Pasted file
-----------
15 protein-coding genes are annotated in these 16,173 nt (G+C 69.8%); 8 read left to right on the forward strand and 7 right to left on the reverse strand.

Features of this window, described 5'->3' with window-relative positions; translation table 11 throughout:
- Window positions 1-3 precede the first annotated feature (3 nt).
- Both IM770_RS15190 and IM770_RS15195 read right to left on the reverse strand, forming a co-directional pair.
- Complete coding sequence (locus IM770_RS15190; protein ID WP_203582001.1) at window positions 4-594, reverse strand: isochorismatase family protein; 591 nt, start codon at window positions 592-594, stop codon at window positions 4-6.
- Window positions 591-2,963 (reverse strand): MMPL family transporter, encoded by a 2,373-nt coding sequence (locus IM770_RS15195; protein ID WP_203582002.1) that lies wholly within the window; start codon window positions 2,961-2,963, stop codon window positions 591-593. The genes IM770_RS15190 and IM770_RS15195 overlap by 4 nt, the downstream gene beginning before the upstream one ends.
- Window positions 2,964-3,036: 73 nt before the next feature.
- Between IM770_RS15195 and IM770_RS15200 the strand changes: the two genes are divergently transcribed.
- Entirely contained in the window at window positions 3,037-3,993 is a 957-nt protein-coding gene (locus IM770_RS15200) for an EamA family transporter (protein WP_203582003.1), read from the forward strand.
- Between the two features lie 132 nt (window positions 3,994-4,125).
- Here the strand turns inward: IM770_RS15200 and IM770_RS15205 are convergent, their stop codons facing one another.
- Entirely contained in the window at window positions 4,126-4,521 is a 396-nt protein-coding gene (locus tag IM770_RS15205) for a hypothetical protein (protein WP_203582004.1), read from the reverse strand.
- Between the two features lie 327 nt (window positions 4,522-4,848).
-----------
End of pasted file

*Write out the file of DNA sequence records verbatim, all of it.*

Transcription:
15 protein-coding genes are annotated in these 16,173 nt (G+C 69.8%); 8 read left to right on the forward strand and 7 right to left on the reverse strand.

Features of this window, described 5'->3' with window-relative positions; translation table 11 throughout:
- Window positions 1-3 precede the first annotated feature (3 nt).
- Both IM770_RS15190 and IM770_RS15195 read right to left on the reverse strand, forming a co-directional pair.
- Complete coding sequence (locus IM770_RS15190; protein ID WP_203582001.1) at window positions 4-594, reverse strand: isochorismatase family protein; 591 nt, start codon at window positions 592-594, stop codon at window positions 4-6.
- Window positions 591-2,963 (reverse strand): MMPL family transporter, encoded by a 2,373-nt coding sequence (locus IM770_RS15195; protein ID WP_203582002.1) that lies wholly within the window; start codon window positions 2,961-2,963, stop codon window positions 591-593. The genes IM770_RS15190 and IM770_RS15195 overlap by 4 nt, the downstream gene beginning before the upstream one ends.
- Window positions 2,964-3,036: 73 nt before the next feature.
- Between IM770_RS15195 and IM770_RS15200 the strand changes: the two genes are divergently transcribed.
- Entirely contained in the window at window positions 3,037-3,993 is a 957-nt protein-coding gene (locus IM770_RS15200) for an EamA family transporter (protein WP_203582003.1), read from the forward strand.
- Between the two features lie 132 nt (window positions 3,994-4,125).
- Here the strand turns inward: IM770_RS15200 and IM770_RS15205 are convergent, their stop codons facing one another.
- Entirely contained in the window at window positions 4,126-4,521 is a 396-nt protein-coding gene (locus tag IM770_RS15205) for a hypothetical protein (protein WP_203582004.1), read from the reverse strand.
- Between the two features lie 327 nt (window positions 4,522-4,848).